Does your workplace ban natural hairstyles?
This summer, California and New York became the first states in the country to ban discrimination against African American employees and students over their natural hairstyles, such as cornrows, twists, braids or Afros. Now, New Jersey is next in line.
The rationale behind the legislation, which California state Sen. Holly Mitchell introduced as the CROWN Act (Creating a Respectful and Open World for Natural Hair), is to prohibit unfair grooming practices that have a disparate impact on black individuals in workplaces and schools.
“This legislation informs people about issues that many have never thought about,” says Jeffrey Horton Thomas, partner in the labor and employment practice group at Akerman, a national, full-service law firm. “It’s one thing to write a statute that prohibits discrimination on the grounds of race. It’s an entirely different thing that California and New York have done, which is to say, ‘Race discrimination includes discrimination on grounds of natural hairstyles.’ ”
While Thomas hasn’t seen a large volume of discrimination lawsuits based on this issue, he believes related legal actions could occur in states before they even adopt such laws. He suggests that HR professionals, especially those in progressive states, review their workplace policies, ensuring they’re not outdated or that they don’t bar certain hairstyles associated with African American employees.
Although more conservative states probably won’t be influenced by the actions of California or New York, he says, this legislation has generated a greater awareness of the scope of employee discrimination that will be “infectious, not only with plaintiff lawyers and plaintiffs, but even with some judges.”
Meanwhile, if you support such a policy, can you justify it?
“HR professionals, even in states without legislation now, should exercise caution in allowing supervisors or others to take action based on hairstyles,” Thomas says. “Think twice before your supervisors or managers are telling people they can’t come to work with this or that hairstyle.”
Some workplace policies, however, may be written in stone. Manufacturing plants, for example, can require workers with long hair or braids to wear some sort of head gear to prevent serious injuries, adds Subhash (Suba) Viswanathan, partner at Bond, Schoeneck & King, a labor and employment firm.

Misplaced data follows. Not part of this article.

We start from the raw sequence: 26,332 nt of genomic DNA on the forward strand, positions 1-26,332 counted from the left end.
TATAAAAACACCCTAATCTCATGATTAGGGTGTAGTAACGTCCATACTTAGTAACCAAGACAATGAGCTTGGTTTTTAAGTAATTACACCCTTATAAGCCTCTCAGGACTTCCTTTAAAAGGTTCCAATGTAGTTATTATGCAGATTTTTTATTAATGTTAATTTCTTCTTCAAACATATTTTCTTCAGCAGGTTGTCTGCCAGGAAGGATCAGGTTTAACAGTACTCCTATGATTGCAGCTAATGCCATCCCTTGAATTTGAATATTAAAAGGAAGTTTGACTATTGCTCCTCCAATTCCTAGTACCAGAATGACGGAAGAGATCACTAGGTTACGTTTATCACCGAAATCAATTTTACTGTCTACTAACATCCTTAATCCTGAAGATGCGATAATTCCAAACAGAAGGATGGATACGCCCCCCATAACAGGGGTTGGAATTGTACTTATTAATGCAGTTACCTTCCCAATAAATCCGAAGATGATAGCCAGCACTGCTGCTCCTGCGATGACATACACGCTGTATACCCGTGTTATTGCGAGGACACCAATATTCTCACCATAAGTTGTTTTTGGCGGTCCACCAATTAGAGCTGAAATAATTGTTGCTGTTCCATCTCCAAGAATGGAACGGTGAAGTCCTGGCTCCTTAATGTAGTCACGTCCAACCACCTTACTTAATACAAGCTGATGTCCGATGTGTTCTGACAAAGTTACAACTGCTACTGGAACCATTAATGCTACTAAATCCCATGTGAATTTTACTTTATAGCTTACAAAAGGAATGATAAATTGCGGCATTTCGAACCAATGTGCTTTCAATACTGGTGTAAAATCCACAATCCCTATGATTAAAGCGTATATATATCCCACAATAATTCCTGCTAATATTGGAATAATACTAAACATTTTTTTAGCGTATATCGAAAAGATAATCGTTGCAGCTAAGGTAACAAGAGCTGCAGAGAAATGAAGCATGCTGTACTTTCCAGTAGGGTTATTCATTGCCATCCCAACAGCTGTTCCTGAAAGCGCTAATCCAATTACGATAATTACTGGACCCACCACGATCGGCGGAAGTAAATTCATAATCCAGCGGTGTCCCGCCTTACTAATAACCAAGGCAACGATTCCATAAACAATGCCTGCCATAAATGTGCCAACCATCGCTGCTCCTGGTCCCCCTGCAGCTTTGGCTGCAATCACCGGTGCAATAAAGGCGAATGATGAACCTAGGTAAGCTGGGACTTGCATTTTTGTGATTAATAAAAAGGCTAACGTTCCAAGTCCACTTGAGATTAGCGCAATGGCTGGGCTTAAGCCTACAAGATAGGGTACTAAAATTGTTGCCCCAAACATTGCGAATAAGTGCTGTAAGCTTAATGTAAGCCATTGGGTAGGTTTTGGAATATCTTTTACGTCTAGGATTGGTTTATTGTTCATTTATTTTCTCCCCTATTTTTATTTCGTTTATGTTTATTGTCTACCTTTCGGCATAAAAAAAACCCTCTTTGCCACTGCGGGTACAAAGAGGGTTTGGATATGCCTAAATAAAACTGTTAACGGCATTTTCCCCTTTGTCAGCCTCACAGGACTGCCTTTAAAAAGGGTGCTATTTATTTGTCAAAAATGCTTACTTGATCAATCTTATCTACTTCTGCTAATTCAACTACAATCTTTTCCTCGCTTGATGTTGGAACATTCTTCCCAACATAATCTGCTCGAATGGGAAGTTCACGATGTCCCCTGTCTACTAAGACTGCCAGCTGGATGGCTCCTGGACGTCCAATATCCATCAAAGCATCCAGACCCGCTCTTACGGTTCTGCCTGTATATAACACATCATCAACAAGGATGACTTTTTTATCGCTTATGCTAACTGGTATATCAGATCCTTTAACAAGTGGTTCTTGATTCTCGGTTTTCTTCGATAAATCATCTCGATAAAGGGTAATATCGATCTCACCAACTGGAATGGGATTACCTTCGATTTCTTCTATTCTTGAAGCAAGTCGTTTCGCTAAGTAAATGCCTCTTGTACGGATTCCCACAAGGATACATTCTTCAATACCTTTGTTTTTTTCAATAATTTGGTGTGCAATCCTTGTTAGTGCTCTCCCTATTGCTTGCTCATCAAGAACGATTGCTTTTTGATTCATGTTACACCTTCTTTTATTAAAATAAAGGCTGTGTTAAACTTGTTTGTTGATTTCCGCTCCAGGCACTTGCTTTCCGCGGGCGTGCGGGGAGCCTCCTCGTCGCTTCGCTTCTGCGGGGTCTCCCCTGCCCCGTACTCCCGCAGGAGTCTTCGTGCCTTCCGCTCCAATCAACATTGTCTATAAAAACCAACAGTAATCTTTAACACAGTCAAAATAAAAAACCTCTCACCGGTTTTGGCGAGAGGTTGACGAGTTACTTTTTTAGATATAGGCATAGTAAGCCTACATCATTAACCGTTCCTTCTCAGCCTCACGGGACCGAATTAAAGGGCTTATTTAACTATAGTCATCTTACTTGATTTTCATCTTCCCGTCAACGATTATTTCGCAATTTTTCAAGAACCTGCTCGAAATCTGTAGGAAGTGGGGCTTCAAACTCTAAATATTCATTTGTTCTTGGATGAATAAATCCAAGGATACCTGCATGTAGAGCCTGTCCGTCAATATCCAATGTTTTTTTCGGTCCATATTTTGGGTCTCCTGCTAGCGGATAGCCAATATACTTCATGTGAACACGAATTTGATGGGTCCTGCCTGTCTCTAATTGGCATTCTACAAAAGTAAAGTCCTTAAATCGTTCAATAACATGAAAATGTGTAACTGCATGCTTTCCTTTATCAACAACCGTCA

“You see the same thing with jewelry,” he says, explaining that some safety policies also prohibit employees from wearing necklaces or rings that can get caught in machinery. “This [legislation] won’t affect employers’ ability to comply with safety rules.”
Even if no other states adopt similar legislation, he says, employees who are discriminated against by such policies can still file claims under Title VII of the Civil Rights Act of 1964. Employees in New York City can also turn to the New York City Human Rights Law (NYCHRL), which recently was amended with guidance that discrimination based on natural hair is a form of racial discrimination.
The NYCHRL states that anti-black bias also includes discrimination based on characteristics and cultural practices associated with being black. More specifically, it points to a grooming policy banning the use of color/dye, extensions, and/or patterned or shaved hairstyles against black employees only. Likewise, an employer can’t use its conservative image as a legal defense to restrict natural hair or hairstyles.
Still, Viswanathan says, HR professionals, regardless of their geography, need to review their dress code and grooming policies to ensure they don’t contain language that could discriminate against a particular racial group.
“Just look at your dress code and grooming policies and think about whether they have any language in them that could potentially have an adverse impact on a particular racial group,” he says. “If [they do], be prepared to defend it based on a safety rule or other legitimate reason that would justify having that code or rule.”
As workplace policies continue to evolve, the next frontier may focus on cultural mannerisms associated with people of specific ethnic groups, adds Shannon Farmer, partner at Ballard Spahr, a national, full-service law firm.
“They’re not seen as professionals, not managerial material, because they may be too loud or talk with their hands,” Farmer says. “If the way you view the conduct of people is different because of cultural characteristics, you might be less likely to promote them.”
Also consider policies that use abstract language. For example, “Employees must have a neat or professional appearance.” At best, such policies are ambiguous and invite interpretation. In worst-case scenarios, they may lead managers to make decisions based on cultural bias.
When in doubt, she says, HR professionals can ask two key questions: Are the policies or standards even-handed? How would they sound if you had to defend them in court?
“So much of this is education,” says Farmer. “What this really points to is the importance of working with your managers and supervisors to make sure they’re making decisions only based on legitimate factors.”